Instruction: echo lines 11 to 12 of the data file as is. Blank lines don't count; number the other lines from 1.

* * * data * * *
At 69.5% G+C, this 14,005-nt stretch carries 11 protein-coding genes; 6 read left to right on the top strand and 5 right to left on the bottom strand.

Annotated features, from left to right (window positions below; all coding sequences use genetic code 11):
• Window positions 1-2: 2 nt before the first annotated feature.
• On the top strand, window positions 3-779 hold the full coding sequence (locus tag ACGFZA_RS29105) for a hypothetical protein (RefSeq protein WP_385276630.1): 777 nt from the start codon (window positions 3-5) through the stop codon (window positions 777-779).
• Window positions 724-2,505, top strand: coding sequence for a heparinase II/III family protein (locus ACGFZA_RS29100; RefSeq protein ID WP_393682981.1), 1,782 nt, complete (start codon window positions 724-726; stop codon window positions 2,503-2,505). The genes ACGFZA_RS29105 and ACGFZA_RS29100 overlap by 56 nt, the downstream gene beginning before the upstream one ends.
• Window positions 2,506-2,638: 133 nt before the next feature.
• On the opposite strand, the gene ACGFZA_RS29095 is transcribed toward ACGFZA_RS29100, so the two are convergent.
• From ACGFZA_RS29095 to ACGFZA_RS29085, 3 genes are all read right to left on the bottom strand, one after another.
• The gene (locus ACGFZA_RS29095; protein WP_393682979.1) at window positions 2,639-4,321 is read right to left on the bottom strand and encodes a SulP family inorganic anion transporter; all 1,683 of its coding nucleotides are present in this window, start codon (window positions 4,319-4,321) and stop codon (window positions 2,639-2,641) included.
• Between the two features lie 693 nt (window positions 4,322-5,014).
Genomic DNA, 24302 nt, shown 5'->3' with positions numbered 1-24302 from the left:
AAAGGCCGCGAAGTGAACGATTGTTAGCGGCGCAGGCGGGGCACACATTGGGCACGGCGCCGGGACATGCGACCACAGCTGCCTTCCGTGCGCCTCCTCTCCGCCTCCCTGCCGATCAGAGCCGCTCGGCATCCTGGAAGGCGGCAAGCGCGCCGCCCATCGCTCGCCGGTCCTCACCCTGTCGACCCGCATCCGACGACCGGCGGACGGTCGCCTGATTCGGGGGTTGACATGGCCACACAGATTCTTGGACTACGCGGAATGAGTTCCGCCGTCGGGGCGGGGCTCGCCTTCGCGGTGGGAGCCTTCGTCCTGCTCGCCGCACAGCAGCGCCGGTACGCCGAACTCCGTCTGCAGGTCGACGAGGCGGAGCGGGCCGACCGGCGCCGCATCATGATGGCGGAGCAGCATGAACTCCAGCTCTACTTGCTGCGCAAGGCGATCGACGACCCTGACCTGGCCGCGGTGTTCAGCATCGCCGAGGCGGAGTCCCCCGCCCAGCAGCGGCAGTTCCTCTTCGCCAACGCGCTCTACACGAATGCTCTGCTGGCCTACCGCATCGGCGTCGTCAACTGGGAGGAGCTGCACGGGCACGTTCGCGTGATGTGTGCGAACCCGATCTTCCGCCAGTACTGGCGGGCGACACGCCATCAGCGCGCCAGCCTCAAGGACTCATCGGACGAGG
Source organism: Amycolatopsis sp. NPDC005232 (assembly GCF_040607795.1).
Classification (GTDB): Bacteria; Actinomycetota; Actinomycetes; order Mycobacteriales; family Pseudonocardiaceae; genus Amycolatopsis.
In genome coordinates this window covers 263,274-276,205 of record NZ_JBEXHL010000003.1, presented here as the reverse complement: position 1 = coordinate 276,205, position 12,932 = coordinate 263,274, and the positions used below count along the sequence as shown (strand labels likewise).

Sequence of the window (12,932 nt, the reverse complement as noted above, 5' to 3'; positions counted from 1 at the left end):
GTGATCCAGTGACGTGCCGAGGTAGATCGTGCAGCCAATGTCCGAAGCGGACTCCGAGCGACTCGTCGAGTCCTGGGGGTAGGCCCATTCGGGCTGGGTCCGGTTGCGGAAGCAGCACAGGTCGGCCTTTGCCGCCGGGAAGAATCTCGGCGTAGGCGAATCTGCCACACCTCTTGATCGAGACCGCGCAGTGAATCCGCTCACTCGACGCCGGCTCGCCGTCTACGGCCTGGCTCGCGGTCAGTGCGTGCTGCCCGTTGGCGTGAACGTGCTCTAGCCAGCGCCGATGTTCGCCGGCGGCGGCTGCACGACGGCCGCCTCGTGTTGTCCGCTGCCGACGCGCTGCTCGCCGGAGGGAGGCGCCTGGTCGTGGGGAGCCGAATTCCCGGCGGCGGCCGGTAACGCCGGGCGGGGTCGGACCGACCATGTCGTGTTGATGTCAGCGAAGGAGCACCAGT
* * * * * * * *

Genomic DNA, 24302 nt, shown 5'->3' with positions numbered 1-24302 from the left:
AAAGGCCGCGAAGTGAACGATTGTTAGCGGCGCAGGCGGGGCACACATTGGGCACGGCGCCGGGACATGCGACCACAGCTGCCTTCCGTGCGCCTCCTCTCCGCCTCCCTGCCGATCAGAGCCGCTCGGCATCCTGGAAGGCGGCAAGCGCGCCGCCCATCGCTCGCCGGTCCTCACCCTGTCGACCCGCATCCGACGACCGGCGGACGGTCGCCTGATTCGGGGGTTGACATGGCCACACAGATTCTTGGACTACGCGGAATGAGTTCCGCCGTCGGGGCGGGGCTCGCCTTCGCGGTGGGAGCCTTCGTCCTGCTCGCCGCACAGCAGCGCCGGTACGCCGAACTCCGTCTGCAGGTCGACGAGGCGGAGCGGGCCGACCGGCGCCGCATCATGATGGCGGAGCAGCATGAACTCCAGCTCTACTTGCTGCGCAAGGCGATCGACGACCCTGACCTGGCCGCGGTGTTCAGCATCGCCGAGGCGGAGTCCCCCGCCCAGCAGCGGCAGTTCCTCTTCGCCAACGCGCTCTACACGAATGCTCTGCTGGCCTACCGCATCGGCGTCGTCAACTGGGAGGAGCTGCACGGGCACGTTCGCGTGATGTGTGCGAACCCGATCTTCCGCCAGTACTGGCGGGCGACACGCCATCAGCGCGCCAGCCTCAAGGACTCATCGGACGAGG